After dinner, before bath time, I watch Blue’s Clues. Even though we have over 130 episodes to chose from on Netflix, my four year old picks one of the same six episodes every evening. I sit with him in my lap and we watch.
So boring, that I usually play on my phone or read a book on my Kindle, since I can do both of those things with one hand, and hold him with the other hand.
But lately I haven’t been doing anything. I just sit. I force myself to be bored for twenty-four minutes.
Usually, somewhere between Joe finding clue #2 and the mailbox song, inspiration hits. I think of a great idea for a blog post, or I think of someone I should pray for, or something I read that day comes to mind again and I think about it a little deeper.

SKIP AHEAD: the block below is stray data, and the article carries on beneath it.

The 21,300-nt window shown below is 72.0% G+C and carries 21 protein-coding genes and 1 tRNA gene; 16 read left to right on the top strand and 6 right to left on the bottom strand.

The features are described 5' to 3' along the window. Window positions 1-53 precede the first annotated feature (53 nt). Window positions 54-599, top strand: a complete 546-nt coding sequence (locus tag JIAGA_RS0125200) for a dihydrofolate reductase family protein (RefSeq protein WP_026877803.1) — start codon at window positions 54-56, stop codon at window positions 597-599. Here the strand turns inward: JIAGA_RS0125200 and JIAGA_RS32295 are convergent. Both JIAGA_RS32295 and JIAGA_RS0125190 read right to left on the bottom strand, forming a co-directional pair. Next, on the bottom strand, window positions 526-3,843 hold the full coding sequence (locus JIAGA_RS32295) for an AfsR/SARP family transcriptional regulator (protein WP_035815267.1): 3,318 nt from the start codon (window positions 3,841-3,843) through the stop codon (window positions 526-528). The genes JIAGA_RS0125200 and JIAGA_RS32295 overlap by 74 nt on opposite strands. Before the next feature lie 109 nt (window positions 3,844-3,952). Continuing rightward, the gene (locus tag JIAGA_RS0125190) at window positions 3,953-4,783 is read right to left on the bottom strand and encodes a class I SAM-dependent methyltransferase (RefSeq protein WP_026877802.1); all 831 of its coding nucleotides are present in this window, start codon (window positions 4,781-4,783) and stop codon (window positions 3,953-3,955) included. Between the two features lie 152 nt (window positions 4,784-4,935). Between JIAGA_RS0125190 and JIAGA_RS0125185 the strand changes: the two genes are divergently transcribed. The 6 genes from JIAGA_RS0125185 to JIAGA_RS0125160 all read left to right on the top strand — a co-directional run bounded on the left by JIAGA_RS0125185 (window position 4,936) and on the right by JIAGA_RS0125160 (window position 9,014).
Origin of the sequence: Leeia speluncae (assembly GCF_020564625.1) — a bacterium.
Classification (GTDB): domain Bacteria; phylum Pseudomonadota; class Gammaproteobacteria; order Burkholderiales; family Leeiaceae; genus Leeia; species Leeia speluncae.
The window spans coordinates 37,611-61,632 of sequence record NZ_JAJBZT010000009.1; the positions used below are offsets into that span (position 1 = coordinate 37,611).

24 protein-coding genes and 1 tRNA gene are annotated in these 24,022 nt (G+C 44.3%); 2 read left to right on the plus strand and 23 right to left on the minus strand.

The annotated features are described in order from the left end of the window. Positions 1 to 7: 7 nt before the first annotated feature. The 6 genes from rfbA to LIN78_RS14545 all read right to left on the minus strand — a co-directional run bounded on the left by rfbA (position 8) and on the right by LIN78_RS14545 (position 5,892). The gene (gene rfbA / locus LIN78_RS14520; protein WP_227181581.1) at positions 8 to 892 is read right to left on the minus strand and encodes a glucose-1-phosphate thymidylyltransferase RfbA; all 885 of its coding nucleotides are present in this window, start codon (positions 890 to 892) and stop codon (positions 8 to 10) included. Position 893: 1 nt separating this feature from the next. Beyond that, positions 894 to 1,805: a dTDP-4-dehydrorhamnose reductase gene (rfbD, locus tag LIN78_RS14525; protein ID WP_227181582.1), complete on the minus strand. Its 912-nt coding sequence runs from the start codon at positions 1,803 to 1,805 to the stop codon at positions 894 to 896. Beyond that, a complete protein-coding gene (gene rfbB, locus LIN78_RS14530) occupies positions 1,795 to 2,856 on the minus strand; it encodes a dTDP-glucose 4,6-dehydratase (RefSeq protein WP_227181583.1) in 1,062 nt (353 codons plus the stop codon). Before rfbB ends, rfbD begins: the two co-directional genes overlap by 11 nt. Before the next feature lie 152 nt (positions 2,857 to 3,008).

In our fast-paced, constantly-connected society, we have trained ourselves avoid boredom. It starts early. When my six year old says, “I’m bored,” I say, “Read a book, or clean your room, or unload the dishwasher.” I never say, “Ok, just sit there and be bored.”
We treat boredom as a problem that needs to be fixed instead of an opportunity for something great.
I’m relearning how to be bored. I’m seeing it as a gift. I don’t scramble to fill the time. I don’t feel guilty about all the things I could/should be doing. I’m even putting it on my to-do list: be bored.
You never know what’s going to pop in your head when you clear out all the noise and make room. So today, take a walk without your iPod, fold the laundry with the TV off, or sit on the back porch with just a cup of coffee.
Be bored, and you might find a moment of brilliance!
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